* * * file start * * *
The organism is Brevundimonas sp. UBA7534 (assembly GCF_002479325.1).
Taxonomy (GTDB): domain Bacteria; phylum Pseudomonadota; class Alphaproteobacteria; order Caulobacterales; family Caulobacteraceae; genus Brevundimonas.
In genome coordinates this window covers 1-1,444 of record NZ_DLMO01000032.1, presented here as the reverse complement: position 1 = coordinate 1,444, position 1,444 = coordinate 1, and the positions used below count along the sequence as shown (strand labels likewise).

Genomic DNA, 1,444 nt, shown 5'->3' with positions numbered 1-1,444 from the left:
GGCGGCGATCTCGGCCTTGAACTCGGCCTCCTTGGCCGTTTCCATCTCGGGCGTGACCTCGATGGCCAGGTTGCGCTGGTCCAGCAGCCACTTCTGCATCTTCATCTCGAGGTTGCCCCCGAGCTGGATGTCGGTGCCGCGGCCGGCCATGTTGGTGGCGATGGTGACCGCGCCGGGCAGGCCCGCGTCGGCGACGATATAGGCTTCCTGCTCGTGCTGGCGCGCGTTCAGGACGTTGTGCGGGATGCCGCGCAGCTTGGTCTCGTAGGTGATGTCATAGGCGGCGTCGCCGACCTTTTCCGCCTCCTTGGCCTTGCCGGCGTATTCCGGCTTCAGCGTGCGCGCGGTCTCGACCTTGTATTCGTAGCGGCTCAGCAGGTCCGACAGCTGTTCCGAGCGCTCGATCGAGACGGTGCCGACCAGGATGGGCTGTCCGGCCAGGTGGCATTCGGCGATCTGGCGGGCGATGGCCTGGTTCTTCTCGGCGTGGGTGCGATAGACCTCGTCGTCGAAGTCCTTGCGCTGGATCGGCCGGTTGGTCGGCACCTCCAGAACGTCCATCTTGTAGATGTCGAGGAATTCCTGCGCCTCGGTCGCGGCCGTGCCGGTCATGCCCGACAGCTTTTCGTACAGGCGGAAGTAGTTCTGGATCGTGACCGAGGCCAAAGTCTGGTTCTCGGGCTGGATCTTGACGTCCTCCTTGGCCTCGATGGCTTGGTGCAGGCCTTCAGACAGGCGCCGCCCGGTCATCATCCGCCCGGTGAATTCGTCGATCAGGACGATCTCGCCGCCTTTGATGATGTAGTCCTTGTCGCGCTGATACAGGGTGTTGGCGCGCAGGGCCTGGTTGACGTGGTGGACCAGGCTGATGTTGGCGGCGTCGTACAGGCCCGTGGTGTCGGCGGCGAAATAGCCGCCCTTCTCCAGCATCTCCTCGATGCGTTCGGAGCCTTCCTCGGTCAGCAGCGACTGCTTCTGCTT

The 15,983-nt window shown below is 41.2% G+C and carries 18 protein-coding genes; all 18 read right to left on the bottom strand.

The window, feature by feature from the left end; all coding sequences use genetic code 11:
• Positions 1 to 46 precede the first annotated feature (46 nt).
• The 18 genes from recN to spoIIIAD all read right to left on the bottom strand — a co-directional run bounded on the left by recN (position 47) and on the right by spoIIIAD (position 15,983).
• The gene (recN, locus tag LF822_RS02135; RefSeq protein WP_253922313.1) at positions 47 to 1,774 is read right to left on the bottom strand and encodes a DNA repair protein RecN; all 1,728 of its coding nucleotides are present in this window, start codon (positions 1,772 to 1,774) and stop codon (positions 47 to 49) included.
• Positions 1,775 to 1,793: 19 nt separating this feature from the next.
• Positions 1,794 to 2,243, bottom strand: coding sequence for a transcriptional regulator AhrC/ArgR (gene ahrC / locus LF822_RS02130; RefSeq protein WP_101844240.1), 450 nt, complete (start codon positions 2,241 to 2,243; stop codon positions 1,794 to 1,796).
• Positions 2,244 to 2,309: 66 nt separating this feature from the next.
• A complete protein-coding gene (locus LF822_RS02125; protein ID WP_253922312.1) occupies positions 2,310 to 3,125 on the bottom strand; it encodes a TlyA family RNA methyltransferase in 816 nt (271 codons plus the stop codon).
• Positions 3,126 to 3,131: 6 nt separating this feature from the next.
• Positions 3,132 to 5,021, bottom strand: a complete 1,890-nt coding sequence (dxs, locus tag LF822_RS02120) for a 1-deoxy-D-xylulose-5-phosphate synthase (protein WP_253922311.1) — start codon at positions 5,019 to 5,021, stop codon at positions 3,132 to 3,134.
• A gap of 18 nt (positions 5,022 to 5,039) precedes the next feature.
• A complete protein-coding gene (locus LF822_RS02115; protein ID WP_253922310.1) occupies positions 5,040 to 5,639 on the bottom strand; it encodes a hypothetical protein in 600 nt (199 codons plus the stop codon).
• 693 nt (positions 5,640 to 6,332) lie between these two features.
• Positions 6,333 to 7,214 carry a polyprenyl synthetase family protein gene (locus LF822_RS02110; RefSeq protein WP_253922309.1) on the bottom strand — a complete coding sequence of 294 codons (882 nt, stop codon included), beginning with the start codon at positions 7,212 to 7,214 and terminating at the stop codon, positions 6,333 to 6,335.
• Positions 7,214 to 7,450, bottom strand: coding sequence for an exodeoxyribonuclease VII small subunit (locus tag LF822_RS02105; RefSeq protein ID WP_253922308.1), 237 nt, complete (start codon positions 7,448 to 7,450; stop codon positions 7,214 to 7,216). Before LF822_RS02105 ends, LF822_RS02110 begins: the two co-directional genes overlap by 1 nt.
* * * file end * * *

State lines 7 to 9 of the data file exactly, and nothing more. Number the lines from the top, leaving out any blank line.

The window, feature by feature from the left end; all coding sequences use genetic code 11:
• Positions 1 to 46 precede the first annotated feature (46 nt).
• The 18 genes from recN to spoIIIAD all read right to left on the bottom strand — a co-directional run bounded on the left by recN (position 47) and on the right by spoIIIAD (position 15,983).